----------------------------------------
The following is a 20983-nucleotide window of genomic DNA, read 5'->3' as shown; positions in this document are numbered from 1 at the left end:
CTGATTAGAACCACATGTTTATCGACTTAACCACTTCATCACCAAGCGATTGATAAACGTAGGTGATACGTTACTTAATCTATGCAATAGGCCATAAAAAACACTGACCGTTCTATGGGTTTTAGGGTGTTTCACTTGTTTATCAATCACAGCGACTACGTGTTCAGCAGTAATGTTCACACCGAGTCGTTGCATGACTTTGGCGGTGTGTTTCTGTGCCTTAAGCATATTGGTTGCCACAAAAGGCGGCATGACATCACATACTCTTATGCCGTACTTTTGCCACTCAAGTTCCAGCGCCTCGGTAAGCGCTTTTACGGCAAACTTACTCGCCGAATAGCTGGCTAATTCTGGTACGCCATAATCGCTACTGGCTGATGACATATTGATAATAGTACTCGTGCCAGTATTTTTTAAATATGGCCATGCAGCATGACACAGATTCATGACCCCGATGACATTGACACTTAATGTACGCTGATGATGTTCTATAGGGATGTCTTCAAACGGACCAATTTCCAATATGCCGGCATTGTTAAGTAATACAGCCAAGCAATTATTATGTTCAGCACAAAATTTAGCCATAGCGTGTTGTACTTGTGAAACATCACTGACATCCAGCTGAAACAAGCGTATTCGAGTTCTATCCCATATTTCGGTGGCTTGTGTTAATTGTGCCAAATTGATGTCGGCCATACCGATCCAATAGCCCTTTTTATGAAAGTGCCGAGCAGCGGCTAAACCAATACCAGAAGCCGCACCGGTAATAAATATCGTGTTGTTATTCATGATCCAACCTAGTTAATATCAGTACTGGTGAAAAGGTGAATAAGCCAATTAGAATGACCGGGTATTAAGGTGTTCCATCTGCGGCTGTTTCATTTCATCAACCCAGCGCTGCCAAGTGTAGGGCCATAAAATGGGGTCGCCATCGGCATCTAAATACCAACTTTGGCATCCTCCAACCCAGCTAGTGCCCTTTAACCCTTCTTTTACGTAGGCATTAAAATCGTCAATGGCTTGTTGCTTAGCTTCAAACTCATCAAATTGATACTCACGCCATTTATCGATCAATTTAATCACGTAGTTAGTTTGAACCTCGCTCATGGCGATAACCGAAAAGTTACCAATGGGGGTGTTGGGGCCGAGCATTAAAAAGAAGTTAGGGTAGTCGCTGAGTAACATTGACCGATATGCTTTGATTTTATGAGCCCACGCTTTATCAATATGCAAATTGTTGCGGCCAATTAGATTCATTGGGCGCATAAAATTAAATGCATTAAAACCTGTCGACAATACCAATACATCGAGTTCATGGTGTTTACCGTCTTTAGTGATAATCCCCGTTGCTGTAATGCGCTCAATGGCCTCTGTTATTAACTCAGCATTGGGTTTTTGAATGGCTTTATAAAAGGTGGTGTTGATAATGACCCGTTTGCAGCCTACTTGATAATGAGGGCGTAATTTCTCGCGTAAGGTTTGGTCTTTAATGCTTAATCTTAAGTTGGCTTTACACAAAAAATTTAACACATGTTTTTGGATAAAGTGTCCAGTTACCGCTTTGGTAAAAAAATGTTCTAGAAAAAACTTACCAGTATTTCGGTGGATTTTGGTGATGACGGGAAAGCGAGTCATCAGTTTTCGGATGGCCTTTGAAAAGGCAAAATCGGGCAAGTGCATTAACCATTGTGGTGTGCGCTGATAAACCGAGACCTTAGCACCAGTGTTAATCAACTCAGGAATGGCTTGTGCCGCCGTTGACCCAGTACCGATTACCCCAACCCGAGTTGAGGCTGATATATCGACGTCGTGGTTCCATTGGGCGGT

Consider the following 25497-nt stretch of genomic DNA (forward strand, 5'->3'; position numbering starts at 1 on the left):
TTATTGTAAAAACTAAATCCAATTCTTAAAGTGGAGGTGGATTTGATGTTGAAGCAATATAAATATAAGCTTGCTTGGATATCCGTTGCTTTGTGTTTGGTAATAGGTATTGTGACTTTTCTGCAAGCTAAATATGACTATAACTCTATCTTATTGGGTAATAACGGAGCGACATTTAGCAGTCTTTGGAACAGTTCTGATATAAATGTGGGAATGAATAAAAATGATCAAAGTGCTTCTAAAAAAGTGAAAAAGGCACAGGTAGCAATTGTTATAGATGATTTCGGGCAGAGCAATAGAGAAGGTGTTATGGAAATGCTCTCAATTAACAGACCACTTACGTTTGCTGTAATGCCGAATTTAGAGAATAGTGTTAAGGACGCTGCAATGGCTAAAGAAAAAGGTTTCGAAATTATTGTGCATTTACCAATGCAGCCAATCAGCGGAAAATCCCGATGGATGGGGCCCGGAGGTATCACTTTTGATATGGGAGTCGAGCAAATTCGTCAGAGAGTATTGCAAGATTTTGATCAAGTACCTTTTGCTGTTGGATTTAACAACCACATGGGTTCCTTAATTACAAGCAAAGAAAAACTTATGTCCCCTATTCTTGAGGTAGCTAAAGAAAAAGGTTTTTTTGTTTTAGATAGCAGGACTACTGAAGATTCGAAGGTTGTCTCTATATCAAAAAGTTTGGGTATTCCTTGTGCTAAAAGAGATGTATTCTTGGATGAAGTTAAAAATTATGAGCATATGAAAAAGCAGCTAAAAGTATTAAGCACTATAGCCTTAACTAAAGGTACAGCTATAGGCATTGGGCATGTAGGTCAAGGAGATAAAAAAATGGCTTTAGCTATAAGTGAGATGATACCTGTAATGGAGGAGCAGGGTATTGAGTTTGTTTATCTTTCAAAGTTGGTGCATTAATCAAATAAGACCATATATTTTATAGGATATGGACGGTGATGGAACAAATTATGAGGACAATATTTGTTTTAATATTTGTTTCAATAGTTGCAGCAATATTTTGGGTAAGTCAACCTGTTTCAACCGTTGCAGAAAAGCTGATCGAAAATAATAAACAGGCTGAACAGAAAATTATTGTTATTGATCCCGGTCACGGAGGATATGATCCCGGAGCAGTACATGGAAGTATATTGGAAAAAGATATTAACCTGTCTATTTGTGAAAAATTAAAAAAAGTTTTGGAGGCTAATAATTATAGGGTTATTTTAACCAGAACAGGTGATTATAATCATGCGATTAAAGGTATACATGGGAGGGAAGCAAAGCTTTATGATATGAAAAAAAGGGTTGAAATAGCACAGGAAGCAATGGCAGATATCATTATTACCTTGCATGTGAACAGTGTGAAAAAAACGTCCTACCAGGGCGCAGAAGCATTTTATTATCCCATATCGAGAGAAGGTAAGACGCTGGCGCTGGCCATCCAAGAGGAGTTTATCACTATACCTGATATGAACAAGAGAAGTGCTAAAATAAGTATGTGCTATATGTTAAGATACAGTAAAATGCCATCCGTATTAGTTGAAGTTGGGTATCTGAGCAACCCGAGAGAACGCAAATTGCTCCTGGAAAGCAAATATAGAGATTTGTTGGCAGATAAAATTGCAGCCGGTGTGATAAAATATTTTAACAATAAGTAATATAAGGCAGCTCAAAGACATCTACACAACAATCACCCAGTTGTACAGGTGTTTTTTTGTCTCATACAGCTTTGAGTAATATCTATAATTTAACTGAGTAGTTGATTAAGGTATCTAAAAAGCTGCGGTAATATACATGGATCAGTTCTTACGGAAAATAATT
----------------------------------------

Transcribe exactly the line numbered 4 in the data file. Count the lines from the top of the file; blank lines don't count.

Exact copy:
TTATTGTAAAAACTAAATCCAATTCTTAAAGTGGAGGTGGATTTGATGTTGAAGCAATATAAATATAAGCTTGCTTGGATATCCGTTGCTTTGTGTTTGGTAATAGGTATTGTGACTTTTCTGCAAGCTAAATATGACTATAACTCTATCTTATTGGGTAATAACGGAGCGACATTTAGCAGTCTTTGGAACAGTTCTGATATAAATGTGGGAATGAATAAAAATGATCAAAGTGCTTCTAAAAAAGTGAAAAAGGCACAGGTAGCAATTGTTATAGATGATTTCGGGCAGAGCAATAGAGAAGGTGTTATGGAAATGCTCTCAATTAACAGACCACTTACGTTTGCTGTAATGCCGAATTTAGAGAATAGTGTTAAGGACGCTGCAATGGCTAAAGAAAAAGGTTTCGAAATTATTGTGCATTTACCAATGCAGCCAATCAGCGGAAAATCCCGATGGATGGGGCCCGGAGGTATCACTTTTGATATGGGAGTCGAGCAAATTCGTCAGAGAGTATTGCAAGATTTTGATCAAGTACCTTTTGCTGTTGGATTTAACAACCACATGGGTTCCTTAATTACAAGCAAAGAAAAACTTATGTCCCCTATTCTTGAGGTAGCTAAAGAAAAAGGTTTTTTTGTTTTAGATAGCAGGACTACTGAAGATTCGAAGGTTGTCTCTATATCAAAAAGTTTGGGTATTCCTTGTGCTAAAAGAGATGTATTCTTGGATGAAGTTAAAAATTATGAGCATATGAAAAAGCAGCTAAAAGTATTAAGCACTATAGCCTTAACTAAAGGTACAGCTATAGGCATTGGGCATGTAGGTCAAGGAGATAAAAAAATGGCTTTAGCTATAAGTGAGATGATACCTGTAATGGAGGAGCAGGGTATTGAGTTTGTTTATCTTTCAAAGTTGGTGCATTAATCAAATAAGACCATATATTTTATAGGATATGGACGGTGATGGAACAAATTATGAGGACAATATTTGTTTTAATATTTGTTTCAATAGTTGCAGCAATATTTTGGGTAAGTCAACCTGTTTCAACCGTTGCAGAAAAGCTGATCGAAAATAATAAACAGGCTGAACAGAAAATTATTGTTATTGATCCCGGTCACGGAGGATATGATCCCGGAGCAGTACATGGAAGTATATTGGAAAAAGATATTAACCTGTCTATTTGTGAAAAATTAAAAAAAGTTTTGGAGGCTAATAATTATAGGGTTATTTTAACCAGAACAGGTGATTATAATCATGCGATTAAAGGTATACATGGGAGGGAAGCAAAGCTTTATGATATGAAAAAAAGGGTTGAAATAGCACAGGAAGCAATGGCAGATATCATTATTACCTTGCATGTGAACAGTGTGAAAAAAACGTCCTACCAGGGCGCAGAAGCATTTTATTATCCCATATCGAGAGAAGGTAAGACGCTGGCGCTGGCCATCCAAGAGGAGTTTATCACTATACCTGATATGAACAAGAGAAGTGCTAAAATAAGTATGTGCTATATGTTAAGATACAGTAAAATGCCATCCGTATTAGTTGAAGTTGGGTATCTGAGCAACCCGAGAGAACGCAAATTGCTCCTGGAAAGCAAATATAGAGATTTGTTGGCAGATAAAATTGCAGCCGGTGTGATAAAATATTTTAACAATAAGTAATATAAGGCAGCTCAAAGACATCTACACAACAATCACCCAGTTGTACAGGTGTTTTTTTGTCTCATACAGCTTTGAGTAATATCTATAATTTAACTGAGTAGTTGATTAAGGTATCTAAAAAGCTGCGGTAATATACATGGATCAGTTCTTACGGAAAATAATT